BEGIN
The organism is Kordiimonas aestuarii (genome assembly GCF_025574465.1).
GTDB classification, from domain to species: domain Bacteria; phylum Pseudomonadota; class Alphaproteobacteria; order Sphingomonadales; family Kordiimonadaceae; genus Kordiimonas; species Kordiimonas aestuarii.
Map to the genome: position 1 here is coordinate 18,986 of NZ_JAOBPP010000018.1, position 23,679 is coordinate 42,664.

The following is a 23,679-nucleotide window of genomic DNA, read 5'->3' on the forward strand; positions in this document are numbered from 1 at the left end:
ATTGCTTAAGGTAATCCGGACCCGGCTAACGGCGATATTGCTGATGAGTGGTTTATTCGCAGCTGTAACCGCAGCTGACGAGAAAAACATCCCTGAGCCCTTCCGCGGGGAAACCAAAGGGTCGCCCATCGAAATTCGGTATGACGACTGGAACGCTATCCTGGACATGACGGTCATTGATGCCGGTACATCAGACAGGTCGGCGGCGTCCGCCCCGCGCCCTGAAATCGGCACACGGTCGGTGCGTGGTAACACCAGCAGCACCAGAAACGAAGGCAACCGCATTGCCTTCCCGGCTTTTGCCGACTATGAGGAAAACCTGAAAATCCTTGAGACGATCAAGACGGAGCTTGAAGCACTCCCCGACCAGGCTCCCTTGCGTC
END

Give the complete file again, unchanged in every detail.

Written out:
The organism is Kordiimonas aestuarii (genome assembly GCF_025574465.1).
GTDB classification, from domain to species: domain Bacteria; phylum Pseudomonadota; class Alphaproteobacteria; order Sphingomonadales; family Kordiimonadaceae; genus Kordiimonas; species Kordiimonas aestuarii.
Map to the genome: position 1 here is coordinate 18,986 of NZ_JAOBPP010000018.1, position 23,679 is coordinate 42,664.

The following is a 23,679-nucleotide window of genomic DNA, read 5'->3' on the forward strand; positions in this document are numbered from 1 at the left end:
ATTGCTTAAGGTAATCCGGACCCGGCTAACGGCGATATTGCTGATGAGTGGTTTATTCGCAGCTGTAACCGCAGCTGACGAGAAAAACATCCCTGAGCCCTTCCGCGGGGAAACCAAAGGGTCGCCCATCGAAATTCGGTATGACGACTGGAACGCTATCCTGGACATGACGGTCATTGATGCCGGTACATCAGACAGGTCGGCGGCGTCCGCCCCGCGCCCTGAAATCGGCACACGGTCGGTGCGTGGTAACACCAGCAGCACCAGAAACGAAGGCAACCGCATTGCCTTCCCGGCTTTTGCCGACTATGAGGAAAACCTGAAAATCCTTGAGACGATCAAGACGGAGCTTGAAGCACTCCCCGACCAGGCTCCCTTGCGTC